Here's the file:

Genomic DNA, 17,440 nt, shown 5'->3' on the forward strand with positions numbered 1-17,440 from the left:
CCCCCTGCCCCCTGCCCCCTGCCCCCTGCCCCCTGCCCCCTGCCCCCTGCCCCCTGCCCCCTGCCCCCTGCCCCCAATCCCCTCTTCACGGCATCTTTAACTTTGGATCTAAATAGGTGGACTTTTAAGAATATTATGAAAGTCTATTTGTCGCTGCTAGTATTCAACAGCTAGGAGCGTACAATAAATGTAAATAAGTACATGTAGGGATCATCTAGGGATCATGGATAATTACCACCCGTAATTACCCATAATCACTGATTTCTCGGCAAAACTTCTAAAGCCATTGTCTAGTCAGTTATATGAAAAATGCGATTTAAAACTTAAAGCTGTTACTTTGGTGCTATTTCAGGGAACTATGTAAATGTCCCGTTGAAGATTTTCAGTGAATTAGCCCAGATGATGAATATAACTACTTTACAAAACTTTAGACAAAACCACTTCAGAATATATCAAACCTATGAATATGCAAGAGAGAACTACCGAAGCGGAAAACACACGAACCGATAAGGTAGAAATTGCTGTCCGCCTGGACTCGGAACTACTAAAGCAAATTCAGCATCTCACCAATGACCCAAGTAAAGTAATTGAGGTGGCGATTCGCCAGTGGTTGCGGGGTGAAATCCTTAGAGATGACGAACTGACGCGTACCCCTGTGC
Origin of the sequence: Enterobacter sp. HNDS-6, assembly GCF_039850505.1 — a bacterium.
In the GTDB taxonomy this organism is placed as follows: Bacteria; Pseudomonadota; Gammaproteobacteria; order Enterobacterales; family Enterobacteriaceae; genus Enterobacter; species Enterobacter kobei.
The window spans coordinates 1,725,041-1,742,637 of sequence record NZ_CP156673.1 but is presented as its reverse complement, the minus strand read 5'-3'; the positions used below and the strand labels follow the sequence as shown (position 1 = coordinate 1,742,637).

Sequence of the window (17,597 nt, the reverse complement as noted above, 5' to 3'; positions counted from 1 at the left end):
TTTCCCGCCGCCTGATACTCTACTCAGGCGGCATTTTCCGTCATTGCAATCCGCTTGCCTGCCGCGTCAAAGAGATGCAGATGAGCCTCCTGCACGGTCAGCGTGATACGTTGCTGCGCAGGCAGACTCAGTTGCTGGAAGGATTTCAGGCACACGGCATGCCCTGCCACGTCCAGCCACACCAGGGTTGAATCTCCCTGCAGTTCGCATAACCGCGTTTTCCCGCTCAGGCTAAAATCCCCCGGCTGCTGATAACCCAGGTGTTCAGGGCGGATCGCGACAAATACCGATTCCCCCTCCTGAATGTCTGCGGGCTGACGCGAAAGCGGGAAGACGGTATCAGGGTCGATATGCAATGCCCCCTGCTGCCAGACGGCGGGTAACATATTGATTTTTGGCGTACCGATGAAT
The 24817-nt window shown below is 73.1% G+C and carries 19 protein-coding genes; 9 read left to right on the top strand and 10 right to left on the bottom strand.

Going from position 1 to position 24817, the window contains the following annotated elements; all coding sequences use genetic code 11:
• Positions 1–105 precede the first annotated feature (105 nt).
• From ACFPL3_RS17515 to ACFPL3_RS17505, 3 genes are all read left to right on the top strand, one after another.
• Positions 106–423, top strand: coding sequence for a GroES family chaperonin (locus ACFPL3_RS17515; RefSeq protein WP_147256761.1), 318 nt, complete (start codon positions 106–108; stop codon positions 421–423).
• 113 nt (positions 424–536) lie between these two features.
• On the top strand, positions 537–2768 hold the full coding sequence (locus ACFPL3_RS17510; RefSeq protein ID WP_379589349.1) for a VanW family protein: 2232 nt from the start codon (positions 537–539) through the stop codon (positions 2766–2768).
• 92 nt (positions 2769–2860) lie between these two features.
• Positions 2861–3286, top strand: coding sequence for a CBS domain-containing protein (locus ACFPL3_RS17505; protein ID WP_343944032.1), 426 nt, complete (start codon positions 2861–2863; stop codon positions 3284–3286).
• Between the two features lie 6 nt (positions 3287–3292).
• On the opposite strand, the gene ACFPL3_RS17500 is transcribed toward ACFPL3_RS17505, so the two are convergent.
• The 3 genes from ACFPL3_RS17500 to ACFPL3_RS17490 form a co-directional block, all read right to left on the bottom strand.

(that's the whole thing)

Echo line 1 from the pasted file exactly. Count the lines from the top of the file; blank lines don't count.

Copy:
Genomic DNA, 17,440 nt, shown 5'->3' on the forward strand with positions numbered 1-17,440 from the left: